Typically, tank water heaters range from $1,500–$4,000, with the average cost to install a tank water heater being $3,000.
There are a variety of factors that will affect the cost of your water heater installation, but few of the largest factors include:
- Fuel type
- Size of water heater
- Labor costs
Below, we’ll look into each of these factors in more detail to give you a better idea of how much your tank water heater will cost to install.
Want a professional’s opinion? We’d be happy to assess your home and provide an estimate on the cost to install a tank water heater in your Michigan home.
Cost Factor #1: Fuel type
Gas water heaters are typically more expensive to install but are cheaper to operate on a month-to-month basis. This is because gas is usually a cheaper fuel type compared to electricity.
However, the type of fuel you choose for your water heater will greatly depend on the type of fuel you already have. If you currently have a gas water heater, we would recommend installing a gas water heater. If you currently have an electric water heater, we would recommend installing an electric water heater.
If you have an electric water heater, the cost to install gas lines and the venting required for a gas water heater is fairly expensive. If you have a gas water heater, you’ll need to install the electrical infrastructure to support it, which can also be expensive.
Typically, it’s less expensive for homeowners to install the type of water heater they had previously.
Cost Factor #2: Size
This probably comes as no surprise, but the larger your tank water heater is (in the number of gallons of water it can hold), the more expensive it will be. Typically, residential tank water heaters range in size from 30-80 gallons.
To determine what size tank water heater you’ll need for your home, a plumber will calculate your household’s peak demand. Peak demand refers to the number of gallons your household uses at once during the busiest (hot water) part of your day.
For example, if you come home from work, start the washer, start the dishwasher and go take a shower, this would probably be your home’s peak demand hour.
To give you a rough estimate of your home’s peak demand, you can use this chart from Energy.gov:
As we mentioned above, if you use the shower (10 gallons), the dishwasher (6 gallons) and the washer (7 gallons) at one time, your peak demand is around 23 gallons.
Now, to find the right size tank water heater based on your peak demand, you need to look for a water heater that has a first hour rating (FHR) within 1–3 gallons of that number. FHR refers to the maximum amount of hot water a tank water heater can produce per hour.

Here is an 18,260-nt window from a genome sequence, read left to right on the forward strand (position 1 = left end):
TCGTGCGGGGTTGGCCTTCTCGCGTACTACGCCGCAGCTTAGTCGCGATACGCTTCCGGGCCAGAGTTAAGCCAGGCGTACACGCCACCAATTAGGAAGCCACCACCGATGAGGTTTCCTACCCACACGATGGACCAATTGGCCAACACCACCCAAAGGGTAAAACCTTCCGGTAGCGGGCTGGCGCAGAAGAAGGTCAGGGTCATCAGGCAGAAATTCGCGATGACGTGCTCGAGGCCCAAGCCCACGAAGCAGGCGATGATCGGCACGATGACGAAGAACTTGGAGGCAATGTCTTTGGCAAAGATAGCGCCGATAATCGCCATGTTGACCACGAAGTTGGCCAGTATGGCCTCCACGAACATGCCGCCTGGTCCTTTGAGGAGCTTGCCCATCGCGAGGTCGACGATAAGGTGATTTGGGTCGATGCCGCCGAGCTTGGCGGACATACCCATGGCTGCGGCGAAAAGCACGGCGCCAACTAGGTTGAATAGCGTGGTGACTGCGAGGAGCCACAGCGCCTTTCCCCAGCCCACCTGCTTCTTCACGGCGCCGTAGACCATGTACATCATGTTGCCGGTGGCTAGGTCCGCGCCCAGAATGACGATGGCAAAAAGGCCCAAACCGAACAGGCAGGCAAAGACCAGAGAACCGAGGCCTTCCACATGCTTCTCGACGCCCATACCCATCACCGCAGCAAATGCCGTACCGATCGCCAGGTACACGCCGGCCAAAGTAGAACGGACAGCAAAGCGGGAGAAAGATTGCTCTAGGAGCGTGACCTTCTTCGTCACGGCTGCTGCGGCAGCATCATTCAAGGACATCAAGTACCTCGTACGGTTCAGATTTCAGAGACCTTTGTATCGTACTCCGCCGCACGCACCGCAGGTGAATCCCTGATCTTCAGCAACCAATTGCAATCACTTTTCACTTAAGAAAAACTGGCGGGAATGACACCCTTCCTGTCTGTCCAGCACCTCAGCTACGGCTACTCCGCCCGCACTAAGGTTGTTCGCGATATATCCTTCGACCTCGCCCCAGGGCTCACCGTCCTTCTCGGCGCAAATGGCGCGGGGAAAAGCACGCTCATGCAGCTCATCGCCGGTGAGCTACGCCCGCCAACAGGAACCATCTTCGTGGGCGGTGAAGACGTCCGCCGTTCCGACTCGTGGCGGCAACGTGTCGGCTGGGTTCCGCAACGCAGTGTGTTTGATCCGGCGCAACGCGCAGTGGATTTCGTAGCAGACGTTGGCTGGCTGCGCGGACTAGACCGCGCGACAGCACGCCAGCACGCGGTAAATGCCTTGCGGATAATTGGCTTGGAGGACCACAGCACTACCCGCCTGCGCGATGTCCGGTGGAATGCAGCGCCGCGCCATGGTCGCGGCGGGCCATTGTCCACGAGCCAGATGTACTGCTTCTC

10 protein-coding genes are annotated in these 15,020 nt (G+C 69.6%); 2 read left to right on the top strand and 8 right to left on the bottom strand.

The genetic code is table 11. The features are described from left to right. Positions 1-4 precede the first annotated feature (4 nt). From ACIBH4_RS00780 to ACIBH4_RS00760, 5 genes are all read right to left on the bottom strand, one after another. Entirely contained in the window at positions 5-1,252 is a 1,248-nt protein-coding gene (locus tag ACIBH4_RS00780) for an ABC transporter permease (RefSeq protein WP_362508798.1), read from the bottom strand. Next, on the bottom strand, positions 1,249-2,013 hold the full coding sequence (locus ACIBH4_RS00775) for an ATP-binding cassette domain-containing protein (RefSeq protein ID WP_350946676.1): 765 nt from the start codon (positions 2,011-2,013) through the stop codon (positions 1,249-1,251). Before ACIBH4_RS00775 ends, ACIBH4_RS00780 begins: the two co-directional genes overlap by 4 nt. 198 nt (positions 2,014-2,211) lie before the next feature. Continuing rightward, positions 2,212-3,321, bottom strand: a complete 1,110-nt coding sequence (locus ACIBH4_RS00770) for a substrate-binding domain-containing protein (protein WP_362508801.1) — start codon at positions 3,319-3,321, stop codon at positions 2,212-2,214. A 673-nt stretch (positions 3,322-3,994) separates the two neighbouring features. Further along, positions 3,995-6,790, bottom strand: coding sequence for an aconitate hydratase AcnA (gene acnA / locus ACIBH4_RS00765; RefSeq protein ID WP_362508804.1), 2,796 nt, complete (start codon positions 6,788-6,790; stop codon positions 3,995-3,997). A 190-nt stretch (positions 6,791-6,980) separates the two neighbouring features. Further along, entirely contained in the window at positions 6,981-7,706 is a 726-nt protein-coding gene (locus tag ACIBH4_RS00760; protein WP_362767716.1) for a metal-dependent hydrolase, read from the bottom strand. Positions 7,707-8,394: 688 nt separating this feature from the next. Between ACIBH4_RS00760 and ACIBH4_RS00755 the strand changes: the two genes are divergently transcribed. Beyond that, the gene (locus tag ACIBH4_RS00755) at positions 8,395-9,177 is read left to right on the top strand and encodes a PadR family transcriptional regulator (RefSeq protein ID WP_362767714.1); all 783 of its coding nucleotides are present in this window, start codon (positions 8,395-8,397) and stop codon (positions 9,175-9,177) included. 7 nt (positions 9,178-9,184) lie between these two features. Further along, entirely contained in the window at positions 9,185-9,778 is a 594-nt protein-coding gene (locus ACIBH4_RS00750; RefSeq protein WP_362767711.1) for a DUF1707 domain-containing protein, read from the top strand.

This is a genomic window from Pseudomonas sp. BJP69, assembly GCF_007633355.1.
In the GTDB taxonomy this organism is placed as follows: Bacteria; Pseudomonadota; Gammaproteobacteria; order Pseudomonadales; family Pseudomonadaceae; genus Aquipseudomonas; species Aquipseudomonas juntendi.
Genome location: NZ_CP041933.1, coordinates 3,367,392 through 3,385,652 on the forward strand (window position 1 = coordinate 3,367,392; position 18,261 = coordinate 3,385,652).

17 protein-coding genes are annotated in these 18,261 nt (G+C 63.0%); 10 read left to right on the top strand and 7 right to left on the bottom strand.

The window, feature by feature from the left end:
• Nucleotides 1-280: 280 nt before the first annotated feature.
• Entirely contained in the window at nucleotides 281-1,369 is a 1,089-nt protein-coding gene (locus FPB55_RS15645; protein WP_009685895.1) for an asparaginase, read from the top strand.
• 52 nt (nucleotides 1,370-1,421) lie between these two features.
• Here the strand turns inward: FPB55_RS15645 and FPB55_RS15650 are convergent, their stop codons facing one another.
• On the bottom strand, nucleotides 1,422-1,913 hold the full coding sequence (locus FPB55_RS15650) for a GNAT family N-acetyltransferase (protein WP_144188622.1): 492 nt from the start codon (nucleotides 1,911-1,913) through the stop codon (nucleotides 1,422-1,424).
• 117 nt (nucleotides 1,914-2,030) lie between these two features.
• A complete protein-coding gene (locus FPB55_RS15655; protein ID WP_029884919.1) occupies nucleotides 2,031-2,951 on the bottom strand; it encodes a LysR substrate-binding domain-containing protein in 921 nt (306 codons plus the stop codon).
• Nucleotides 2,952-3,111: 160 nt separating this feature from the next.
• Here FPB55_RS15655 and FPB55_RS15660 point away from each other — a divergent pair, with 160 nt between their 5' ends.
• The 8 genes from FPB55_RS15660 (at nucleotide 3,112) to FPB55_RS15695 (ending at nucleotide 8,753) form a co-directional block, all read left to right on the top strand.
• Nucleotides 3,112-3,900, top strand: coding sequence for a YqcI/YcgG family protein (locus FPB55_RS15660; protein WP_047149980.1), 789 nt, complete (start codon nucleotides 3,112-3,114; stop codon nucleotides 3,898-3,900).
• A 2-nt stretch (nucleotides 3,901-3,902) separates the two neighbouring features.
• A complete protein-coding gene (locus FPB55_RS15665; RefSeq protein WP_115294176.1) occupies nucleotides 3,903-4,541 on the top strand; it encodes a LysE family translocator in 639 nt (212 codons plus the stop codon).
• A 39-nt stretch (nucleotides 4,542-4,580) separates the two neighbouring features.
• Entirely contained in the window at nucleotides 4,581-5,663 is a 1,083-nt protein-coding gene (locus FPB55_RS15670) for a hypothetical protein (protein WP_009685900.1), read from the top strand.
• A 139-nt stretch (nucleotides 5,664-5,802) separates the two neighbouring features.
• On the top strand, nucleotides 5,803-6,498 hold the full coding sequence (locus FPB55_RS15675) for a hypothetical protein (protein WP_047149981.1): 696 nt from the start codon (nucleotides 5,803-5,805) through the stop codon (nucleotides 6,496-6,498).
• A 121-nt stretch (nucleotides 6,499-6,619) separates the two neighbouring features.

So, if you are going to use 23 gallons of water during your peak hour demand, you need a water heater with an FHR between 20–26.
Again, if you’re shopping for a hot water heater, a plumber should be able to help you determine what size heater is best for your home. However, it doesn’t hurt for you to have a solid estimate of the size of water heater you need.
Cost Factor #3: Efficiency
The more energy-efficient your water heater is, the more expensive it will be to install (but the more long-term savings you’ll likely see).
Water heater efficiency is measured by something called “Energy Factor” (EF).
Typically, gas water heaters range from 0.58–0.80 EF and electric water heaters are 0.90 EF or higher.
If you want to reduce the cost of your month-to-month heating bills, you should invest in a gas water heater with an EF of 0.60 or higher or an electric water heater with an EF of 0.90 or higher.
Cost Factor #4: Labor
There are two labor costs that will impact your overall installation price:
- The quality of the company/plumber you hire
- The difficulty of the installation
Labor factor #1: The plumber you hire
There’s no way around it: you get what you pay for...and we hope you pay for an experienced plumber. Usually, paying a little more for a plumber who knows what they’re doing will save you money in the long run. When looking for a quality plumber, we suggest you look for a plumber who:
- Is licensed and insured. Check their website or the Better Business Bureau
- Will provide a written quote, so you aren’t facing unknown costs after your install
- Has good reviews on sites like Google, Facebook, BBB
Labor factor #2: The difficulty of the installation
The other labor factor that will impact the cost of your installation is how much time a plumber will need to spend.
If there are issues or the installation takes a while, it will likely increase the overall cost. For example, your water heater installation may cost more if:
- Your plumbing isn’t up to code
- Your water heater is too big for the space it’s being installed in
- You need to install gas lines or piping
- Your electrical wiring needs to be updated to support your water heater
- Your water heater is being installed in a space that’s difficult to reach
Ready to install a tank water heater? Call Michigan’s best: Thronton & Grooms
Whether you’re ready to install your new tank water heater or you still have questions, we’re happy to help! Our experts can help you choose a water heater that’s the right size and efficiency-level to properly meet your household’s water demand.
- Buyer's Guides